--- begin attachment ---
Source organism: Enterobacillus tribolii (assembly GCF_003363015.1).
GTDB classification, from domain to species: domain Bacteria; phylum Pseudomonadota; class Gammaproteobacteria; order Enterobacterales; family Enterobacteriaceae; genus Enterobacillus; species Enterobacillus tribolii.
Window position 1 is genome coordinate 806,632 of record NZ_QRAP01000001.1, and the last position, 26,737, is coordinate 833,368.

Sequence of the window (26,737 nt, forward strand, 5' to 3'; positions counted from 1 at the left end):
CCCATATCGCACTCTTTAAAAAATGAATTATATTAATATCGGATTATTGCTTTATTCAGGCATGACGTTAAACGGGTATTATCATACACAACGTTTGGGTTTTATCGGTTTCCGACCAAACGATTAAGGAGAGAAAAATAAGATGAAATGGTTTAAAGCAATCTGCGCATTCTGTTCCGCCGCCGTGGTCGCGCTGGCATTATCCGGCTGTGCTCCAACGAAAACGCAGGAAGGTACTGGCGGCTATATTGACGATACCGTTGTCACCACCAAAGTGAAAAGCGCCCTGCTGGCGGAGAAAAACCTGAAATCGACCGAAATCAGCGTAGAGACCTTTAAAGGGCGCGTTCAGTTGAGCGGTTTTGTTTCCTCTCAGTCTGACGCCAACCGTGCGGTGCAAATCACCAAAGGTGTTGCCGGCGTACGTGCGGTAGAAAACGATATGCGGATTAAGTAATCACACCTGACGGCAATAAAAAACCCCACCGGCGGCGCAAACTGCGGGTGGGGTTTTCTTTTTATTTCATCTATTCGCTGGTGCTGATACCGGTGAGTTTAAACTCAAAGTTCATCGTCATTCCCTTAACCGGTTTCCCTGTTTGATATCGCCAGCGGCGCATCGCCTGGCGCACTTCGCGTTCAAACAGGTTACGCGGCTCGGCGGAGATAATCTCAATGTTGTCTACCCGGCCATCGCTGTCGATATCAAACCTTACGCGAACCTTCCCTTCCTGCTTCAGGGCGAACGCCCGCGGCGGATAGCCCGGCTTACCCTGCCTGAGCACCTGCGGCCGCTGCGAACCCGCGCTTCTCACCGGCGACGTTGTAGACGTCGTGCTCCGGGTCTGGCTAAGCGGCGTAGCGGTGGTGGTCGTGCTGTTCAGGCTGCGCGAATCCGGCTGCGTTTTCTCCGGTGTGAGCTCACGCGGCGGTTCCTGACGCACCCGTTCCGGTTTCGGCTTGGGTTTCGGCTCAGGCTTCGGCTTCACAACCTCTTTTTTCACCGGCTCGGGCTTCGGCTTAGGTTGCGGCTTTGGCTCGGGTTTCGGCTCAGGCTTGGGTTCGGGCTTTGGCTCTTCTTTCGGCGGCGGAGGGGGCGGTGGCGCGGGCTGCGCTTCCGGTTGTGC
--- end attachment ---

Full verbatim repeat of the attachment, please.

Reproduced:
Source organism: Enterobacillus tribolii (assembly GCF_003363015.1).
GTDB classification, from domain to species: domain Bacteria; phylum Pseudomonadota; class Gammaproteobacteria; order Enterobacterales; family Enterobacteriaceae; genus Enterobacillus; species Enterobacillus tribolii.
Window position 1 is genome coordinate 806,632 of record NZ_QRAP01000001.1, and the last position, 26,737, is coordinate 833,368.

Sequence of the window (26,737 nt, forward strand, 5' to 3'; positions counted from 1 at the left end):
CCCATATCGCACTCTTTAAAAAATGAATTATATTAATATCGGATTATTGCTTTATTCAGGCATGACGTTAAACGGGTATTATCATACACAACGTTTGGGTTTTATCGGTTTCCGACCAAACGATTAAGGAGAGAAAAATAAGATGAAATGGTTTAAAGCAATCTGCGCATTCTGTTCCGCCGCCGTGGTCGCGCTGGCATTATCCGGCTGTGCTCCAACGAAAACGCAGGAAGGTACTGGCGGCTATATTGACGATACCGTTGTCACCACCAAAGTGAAAAGCGCCCTGCTGGCGGAGAAAAACCTGAAATCGACCGAAATCAGCGTAGAGACCTTTAAAGGGCGCGTTCAGTTGAGCGGTTTTGTTTCCTCTCAGTCTGACGCCAACCGTGCGGTGCAAATCACCAAAGGTGTTGCCGGCGTACGTGCGGTAGAAAACGATATGCGGATTAAGTAATCACACCTGACGGCAATAAAAAACCCCACCGGCGGCGCAAACTGCGGGTGGGGTTTTCTTTTTATTTCATCTATTCGCTGGTGCTGATACCGGTGAGTTTAAACTCAAAGTTCATCGTCATTCCCTTAACCGGTTTCCCTGTTTGATATCGCCAGCGGCGCATCGCCTGGCGCACTTCGCGTTCAAACAGGTTACGCGGCTCGGCGGAGATAATCTCAATGTTGTCTACCCGGCCATCGCTGTCGATATCAAACCTTACGCGAACCTTCCCTTCCTGCTTCAGGGCGAACGCCCGCGGCGGATAGCCCGGCTTACCCTGCCTGAGCACCTGCGGCCGCTGCGAACCCGCGCTTCTCACCGGCGACGTTGTAGACGTCGTGCTCCGGGTCTGGCTAAGCGGCGTAGCGGTGGTGGTCGTGCTGTTCAGGCTGCGCGAATCCGGCTGCGTTTTCTCCGGTGTGAGCTCACGCGGCGGTTCCTGACGCACCCGTTCCGGTTTCGGCTTGGGTTTCGGCTCAGGCTTCGGCTTCACAACCTCTTTTTTCACCGGCTCGGGCTTCGGCTTAGGTTGCGGCTTTGGCTCGGGTTTCGGCTCAGGCTTGGGTTCGGGCTTTGGCTCTTCTTTCGGCGGCGGAGGGGGCGGTGGCGCGGGCTGCGCTTCCGGTTGTGC